This year Volvo managed just 44 new Irish sales of the V90 Estate versus 351 units of the XC60 SUV. Again, Volvo’s stubborn approach to only offering a four-cylinder 2.0-litre engine raises eyebrows when the SUV’s range tops out at €82,200 but it still offers a good selection of models to choose from. Starting with the Momentum and Momentum Pro the XC60 range includes R-Design and R-Design Pro, Polestar Engineered Plug-In Hybrid Diesel, Inscription and Inscription Pro. Within this confusing range, stick with the Inscription version – ideally the Mild-Hybrid with all-wheel drive. At the €63,764 it feels the best overall XC60. By all means, consider the plug-in hybrid petrol if you have a home EV charger installed. Otherwise, avoid it.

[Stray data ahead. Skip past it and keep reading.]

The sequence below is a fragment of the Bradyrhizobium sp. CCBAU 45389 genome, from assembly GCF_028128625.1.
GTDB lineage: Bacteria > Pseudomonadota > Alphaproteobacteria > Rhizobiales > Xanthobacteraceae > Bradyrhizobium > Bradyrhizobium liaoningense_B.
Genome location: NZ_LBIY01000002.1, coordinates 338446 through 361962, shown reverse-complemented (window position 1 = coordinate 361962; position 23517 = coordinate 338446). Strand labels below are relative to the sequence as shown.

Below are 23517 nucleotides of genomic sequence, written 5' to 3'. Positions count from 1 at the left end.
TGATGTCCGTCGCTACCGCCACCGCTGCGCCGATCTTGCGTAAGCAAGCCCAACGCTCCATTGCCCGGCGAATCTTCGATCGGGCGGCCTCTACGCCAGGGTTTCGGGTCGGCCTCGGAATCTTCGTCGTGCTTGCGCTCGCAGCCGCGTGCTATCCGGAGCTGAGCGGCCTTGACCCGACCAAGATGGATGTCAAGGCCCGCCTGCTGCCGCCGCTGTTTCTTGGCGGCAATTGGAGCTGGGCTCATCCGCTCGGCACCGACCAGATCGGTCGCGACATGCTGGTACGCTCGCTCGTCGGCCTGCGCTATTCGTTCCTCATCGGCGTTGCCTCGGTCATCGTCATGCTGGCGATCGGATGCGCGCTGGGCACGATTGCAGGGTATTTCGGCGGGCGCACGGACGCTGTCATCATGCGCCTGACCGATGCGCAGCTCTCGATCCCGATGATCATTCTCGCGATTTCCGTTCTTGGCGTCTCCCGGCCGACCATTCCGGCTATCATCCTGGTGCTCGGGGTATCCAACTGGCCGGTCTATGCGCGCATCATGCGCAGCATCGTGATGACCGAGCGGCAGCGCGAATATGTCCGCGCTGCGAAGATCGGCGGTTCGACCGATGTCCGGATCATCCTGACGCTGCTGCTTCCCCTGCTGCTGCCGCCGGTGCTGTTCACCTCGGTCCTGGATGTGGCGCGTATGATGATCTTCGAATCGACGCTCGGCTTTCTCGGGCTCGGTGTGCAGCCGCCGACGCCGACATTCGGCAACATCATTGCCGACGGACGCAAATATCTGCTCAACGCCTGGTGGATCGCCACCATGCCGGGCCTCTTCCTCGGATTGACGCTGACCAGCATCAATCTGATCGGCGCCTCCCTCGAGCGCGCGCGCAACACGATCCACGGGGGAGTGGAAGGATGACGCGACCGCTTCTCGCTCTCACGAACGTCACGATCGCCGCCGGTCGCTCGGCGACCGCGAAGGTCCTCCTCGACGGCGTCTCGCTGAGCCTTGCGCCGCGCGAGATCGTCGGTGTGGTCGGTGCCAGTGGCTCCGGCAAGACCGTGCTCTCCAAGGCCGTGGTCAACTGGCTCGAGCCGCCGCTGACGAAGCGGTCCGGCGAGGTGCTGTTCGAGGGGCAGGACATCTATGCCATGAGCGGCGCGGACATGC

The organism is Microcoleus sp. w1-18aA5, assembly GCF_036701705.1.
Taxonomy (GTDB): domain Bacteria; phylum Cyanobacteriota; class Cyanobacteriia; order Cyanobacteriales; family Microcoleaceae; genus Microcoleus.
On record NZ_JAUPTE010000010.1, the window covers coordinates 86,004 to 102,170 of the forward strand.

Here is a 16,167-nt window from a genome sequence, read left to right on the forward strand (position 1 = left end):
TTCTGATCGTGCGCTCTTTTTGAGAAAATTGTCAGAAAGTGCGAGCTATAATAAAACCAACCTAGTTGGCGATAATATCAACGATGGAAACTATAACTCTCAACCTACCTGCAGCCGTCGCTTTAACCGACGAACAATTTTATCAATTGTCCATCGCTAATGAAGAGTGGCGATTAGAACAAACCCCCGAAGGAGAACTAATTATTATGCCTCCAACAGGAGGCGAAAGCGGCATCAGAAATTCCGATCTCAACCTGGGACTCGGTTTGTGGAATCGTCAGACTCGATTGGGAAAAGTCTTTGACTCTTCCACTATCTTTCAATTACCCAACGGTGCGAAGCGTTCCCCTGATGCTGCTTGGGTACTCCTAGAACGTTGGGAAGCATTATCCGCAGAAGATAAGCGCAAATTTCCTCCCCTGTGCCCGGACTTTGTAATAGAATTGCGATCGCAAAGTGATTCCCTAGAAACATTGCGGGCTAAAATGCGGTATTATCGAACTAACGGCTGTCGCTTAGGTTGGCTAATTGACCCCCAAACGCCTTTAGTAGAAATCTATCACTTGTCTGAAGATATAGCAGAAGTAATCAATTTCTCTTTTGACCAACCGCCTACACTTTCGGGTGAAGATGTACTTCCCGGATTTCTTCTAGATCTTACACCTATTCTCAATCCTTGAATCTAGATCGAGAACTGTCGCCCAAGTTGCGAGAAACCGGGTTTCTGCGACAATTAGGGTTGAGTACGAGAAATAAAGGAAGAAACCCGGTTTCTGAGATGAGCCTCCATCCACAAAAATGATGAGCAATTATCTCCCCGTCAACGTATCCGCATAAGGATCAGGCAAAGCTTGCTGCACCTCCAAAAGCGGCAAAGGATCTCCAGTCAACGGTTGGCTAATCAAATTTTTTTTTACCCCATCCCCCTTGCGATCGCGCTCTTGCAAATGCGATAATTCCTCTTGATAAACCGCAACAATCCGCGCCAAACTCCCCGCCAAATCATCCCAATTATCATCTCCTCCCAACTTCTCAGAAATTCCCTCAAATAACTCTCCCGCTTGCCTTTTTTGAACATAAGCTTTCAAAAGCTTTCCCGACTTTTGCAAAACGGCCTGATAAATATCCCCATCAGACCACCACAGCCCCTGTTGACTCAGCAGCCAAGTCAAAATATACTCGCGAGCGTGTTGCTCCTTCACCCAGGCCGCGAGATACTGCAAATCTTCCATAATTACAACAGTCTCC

The Irish electric charging station network is an under-invested governmental failure. Little wonder that only 4 percent of Irish car buyers have bought an electric car. Bypass the R-Design Pro XC60 as well. The unnecessarily large wheels compromise the SUV’s ride. In summary, all the XC40 attributes exist in the XC60 – a striking cabin, excellent standard safety features and great refinement. Added to that tally is the feeling you get from driving a owning a premium Volvo – not exactly thrilling or exciting – just deeply satisfying and polite. We wholeheartedly approve.
You’ll like: Looks, cabin, practicality, comfort, safety. Now a cool choice.
You’ll grumble: No V6 option is a negative in this price bracket. Unless you need to sit that high up, choose the very lovely V90.
Written by Mark Gallivan
Published 16 October 2019